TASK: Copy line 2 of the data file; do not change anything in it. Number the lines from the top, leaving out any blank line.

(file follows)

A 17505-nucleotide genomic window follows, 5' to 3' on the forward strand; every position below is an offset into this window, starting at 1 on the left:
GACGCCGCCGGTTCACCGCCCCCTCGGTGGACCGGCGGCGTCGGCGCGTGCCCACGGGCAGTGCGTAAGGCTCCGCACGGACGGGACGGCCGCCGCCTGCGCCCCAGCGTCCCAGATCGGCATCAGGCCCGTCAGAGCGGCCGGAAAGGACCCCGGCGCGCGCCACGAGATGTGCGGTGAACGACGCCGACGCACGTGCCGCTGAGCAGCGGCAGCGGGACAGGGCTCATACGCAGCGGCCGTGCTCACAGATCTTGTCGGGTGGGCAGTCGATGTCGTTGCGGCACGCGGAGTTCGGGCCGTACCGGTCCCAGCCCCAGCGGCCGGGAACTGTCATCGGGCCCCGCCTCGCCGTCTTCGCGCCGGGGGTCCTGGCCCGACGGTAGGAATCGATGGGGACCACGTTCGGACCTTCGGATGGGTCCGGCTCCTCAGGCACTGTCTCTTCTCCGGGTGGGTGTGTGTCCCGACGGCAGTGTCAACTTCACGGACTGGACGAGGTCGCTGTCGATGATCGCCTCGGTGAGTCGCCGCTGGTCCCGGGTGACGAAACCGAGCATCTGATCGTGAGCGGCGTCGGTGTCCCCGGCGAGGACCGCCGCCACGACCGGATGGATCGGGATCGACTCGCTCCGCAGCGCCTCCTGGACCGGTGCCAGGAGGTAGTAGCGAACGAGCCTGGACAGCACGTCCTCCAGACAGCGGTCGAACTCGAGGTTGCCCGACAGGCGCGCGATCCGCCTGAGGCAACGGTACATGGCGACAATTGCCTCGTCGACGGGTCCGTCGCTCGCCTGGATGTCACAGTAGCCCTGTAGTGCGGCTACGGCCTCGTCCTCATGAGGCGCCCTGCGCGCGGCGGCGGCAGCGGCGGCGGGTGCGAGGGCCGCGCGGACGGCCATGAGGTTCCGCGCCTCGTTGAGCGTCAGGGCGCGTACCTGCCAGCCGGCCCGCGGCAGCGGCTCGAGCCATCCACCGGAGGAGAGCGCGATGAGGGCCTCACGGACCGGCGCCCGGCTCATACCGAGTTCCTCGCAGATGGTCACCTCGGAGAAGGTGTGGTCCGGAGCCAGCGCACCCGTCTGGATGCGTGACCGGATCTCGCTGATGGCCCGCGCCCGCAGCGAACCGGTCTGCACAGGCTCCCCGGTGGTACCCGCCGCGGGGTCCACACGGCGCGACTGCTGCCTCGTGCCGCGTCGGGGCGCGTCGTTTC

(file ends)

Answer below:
GACGCCGCCGGTTCACCGCCCCCTCGGTGGACCGGCGGCGTCGGCGCGTGCCCACGGGCAGTGCGTAAGGCTCCGCACGGACGGGACGGCCGCCGCCTGCGCCCCAGCGTCCCAGATCGGCATCAGGCCCGTCAGAGCGGCCGGAAAGGACCCCGGCGCGCGCCACGAGATGTGCGGTGAACGACGCCGACGCACGTGCCGCTGAGCAGCGGCAGCGGGACAGGGCTCATACGCAGCGGCCGTGCTCACAGATCTTGTCGGGTGGGCAGTCGATGTCGTTGCGGCACGCGGAGTTCGGGCCGTACCGGTCCCAGCCCCAGCGGCCGGGAACTGTCATCGGGCCCCGCCTCGCCGTCTTCGCGCCGGGGGTCCTGGCCCGACGGTAGGAATCGATGGGGACCACGTTCGGACCTTCGGATGGGTCCGGCTCCTCAGGCACTGTCTCTTCTCCGGGTGGGTGTGTGTCCCGACGGCAGTGTCAACTTCACGGACTGGACGAGGTCGCTGTCGATGATCGCCTCGGTGAGTCGCCGCTGGTCCCGGGTGACGAAACCGAGCATCTGATCGTGAGCGGCGTCGGTGTCCCCGGCGAGGACCGCCGCCACGACCGGATGGATCGGGATCGACTCGCTCCGCAGCGCCTCCTGGACCGGTGCCAGGAGGTAGTAGCGAACGAGCCTGGACAGCACGTCCTCCAGACAGCGGTCGAACTCGAGGTTGCCCGACAGGCGCGCGATCCGCCTGAGGCAACGGTACATGGCGACAATTGCCTCGTCGACGGGTCCGTCGCTCGCCTGGATGTCACAGTAGCCCTGTAGTGCGGCTACGGCCTCGTCCTCATGAGGCGCCCTGCGCGCGGCGGCGGCAGCGGCGGCGGGTGCGAGGGCCGCGCGGACGGCCATGAGGTTCCGCGCCTCGTTGAGCGTCAGGGCGCGTACCTGCCAGCCGGCCCGCGGCAGCGGCTCGAGCCATCCACCGGAGGAGAGCGCGATGAGGGCCTCACGGACCGGCGCCCGGCTCATACCGAGTTCCTCGCAGATGGTCACCTCGGAGAAGGTGTGGTCCGGAGCCAGCGCACCCGTCTGGATGCGTGACCGGATCTCGCTGATGGCCCGCGCCCGCAGCGAACCGGTCTGCACAGGCTCCCCGGTGGTACCCGCCGCGGGGTCCACACGGCGCGACTGCTGCCTCGTGCCGCGTCGGGGCGCGTCGTTTC